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  #1  
Old 02-10-2008, 09:30 PM
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tbzep tbzep is offline
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Default Make Your Own Tube Coupler

This has come up several times when people needed couplers they couldn't find or just didn't want to place an order for a couple of couplers. Some folks don't think the couplers are strong enough. Some don't think they can be made round. It's easy to do, and I can make them just as round as the original piece of tube.

I know there seems to be a lot of steps here, but it's actually a very simple process.

1. Start with the same size BT you plan to couple together. Cut a piece of tube off at whatever length you want the coupler to be.

2. Cut it lengthwise and slip it inside the body tube so you can see how much it overlaps. Regular tubes can be easily cut with good scissors or with a hobby knife.

2.5. Draw a reference line inside so you will know how much you need to cut.

3. Cut off the overlap and safe the strip you just cut.

3.a. Some folks like to make the new coupler ends butt together perfectly. This is great when the cuts are perfect, but lends to whopsided (technical term) couplers if the cuts aren't near perfect.

3.b. I usually cut and leave a little gap. The gap can be taken care of later.

4. Gently spread the new coupler without creasing it so that it will want to expand slightly larger than its original diameter when you let it go. This will help you get a nice round coupler in the next step.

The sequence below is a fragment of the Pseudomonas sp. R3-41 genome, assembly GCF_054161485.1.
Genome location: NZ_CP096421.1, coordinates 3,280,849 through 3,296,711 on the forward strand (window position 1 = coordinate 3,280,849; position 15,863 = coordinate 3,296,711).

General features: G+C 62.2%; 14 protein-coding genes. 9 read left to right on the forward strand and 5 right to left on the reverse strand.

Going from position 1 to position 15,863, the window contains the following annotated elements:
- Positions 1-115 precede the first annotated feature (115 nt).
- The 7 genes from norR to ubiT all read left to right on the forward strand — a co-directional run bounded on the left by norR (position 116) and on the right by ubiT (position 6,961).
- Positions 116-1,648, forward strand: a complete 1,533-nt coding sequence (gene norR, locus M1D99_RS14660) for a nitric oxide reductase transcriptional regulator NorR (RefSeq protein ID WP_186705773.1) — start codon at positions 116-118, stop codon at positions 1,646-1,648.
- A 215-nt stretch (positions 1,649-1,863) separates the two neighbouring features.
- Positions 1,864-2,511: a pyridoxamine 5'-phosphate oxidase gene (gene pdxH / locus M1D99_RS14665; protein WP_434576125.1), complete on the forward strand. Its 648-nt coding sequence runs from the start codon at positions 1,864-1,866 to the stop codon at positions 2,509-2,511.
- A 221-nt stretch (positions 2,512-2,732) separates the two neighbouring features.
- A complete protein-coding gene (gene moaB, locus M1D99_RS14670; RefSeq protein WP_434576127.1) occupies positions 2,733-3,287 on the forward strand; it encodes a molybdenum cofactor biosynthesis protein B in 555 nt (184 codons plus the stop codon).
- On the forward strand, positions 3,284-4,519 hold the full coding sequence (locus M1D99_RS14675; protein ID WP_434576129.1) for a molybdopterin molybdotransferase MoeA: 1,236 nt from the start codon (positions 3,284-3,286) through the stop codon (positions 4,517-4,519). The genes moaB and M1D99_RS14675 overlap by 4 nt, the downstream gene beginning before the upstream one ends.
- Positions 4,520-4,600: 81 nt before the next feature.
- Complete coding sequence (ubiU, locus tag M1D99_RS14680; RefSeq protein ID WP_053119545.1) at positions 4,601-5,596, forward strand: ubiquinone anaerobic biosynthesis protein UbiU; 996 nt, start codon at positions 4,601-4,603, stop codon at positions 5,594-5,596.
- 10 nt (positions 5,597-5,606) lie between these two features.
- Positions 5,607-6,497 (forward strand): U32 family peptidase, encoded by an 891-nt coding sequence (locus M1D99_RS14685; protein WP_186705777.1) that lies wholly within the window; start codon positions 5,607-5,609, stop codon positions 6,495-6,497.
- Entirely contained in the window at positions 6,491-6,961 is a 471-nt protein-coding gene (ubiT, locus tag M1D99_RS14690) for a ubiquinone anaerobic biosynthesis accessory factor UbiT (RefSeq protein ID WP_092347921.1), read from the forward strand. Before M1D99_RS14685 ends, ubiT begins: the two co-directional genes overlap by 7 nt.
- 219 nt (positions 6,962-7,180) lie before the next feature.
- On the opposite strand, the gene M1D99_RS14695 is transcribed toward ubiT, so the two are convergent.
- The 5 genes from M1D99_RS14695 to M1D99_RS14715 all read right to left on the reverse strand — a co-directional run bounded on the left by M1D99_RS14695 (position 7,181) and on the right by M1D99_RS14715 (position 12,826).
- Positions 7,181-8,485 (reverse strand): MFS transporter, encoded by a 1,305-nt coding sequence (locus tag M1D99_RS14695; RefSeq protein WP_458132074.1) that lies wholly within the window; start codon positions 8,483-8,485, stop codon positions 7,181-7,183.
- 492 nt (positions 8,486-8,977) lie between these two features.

5. Put the new coupler material back inside the body tube (short scrap tube is best) and find the little strip you cut out of it. A regular strip of cardboard will work just fine if you lost the original strip or if it's too skinny.

6. Paint a little glue on each side of the new coupler.. You don't want glue to get down to the main body tube. This is one benefit to a perfect fit when you cut the slit, but I'd rather deal with the glue than to try to make a perfect cut.

7. Apply the strip and make sure the new coupler is spread apart and touching the scrap body tube all the way around on both ends.

8. Let glue dry.

9. (Optional) Add thin CA on the inside if you want a stronger and stiffer coupler. (coupler on left in the pic has some CA in it.)

10. (Optional) Put some Fill-n-Finish or Bondo putty in the outside gap if you want a perfectly slick outer surface for special applications.

Photo: As you can see, the left coupler is in the little piece of scrap BT that let me inspect the diameter of the new coupler as the glue dried. This let me make a perfectly round (as round as the BT anyway) coupler. I used some scrap cardboard to glue the coupler on the right because I lost the little strip I cut from the tube. In a perfect world, the strip is best to use because it has the curve of the BT in it already. Coupler on the right has the little gap filled by Fill-n-Finish. My hands were dirty and discolored the goop so it doesn't look like it's filled in the pic, but it is nice and flush.


Last edited by tbzep : 02-12-2008 at 09:11 PM.
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Old 02-12-2008, 03:35 PM
Breeze1913 Breeze1913 is offline
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Cool. I needed that.

Thanks for taking the time to post this, and take the pictures. As usual, a picture is worth a thousand words.
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Old 02-12-2008, 06:45 PM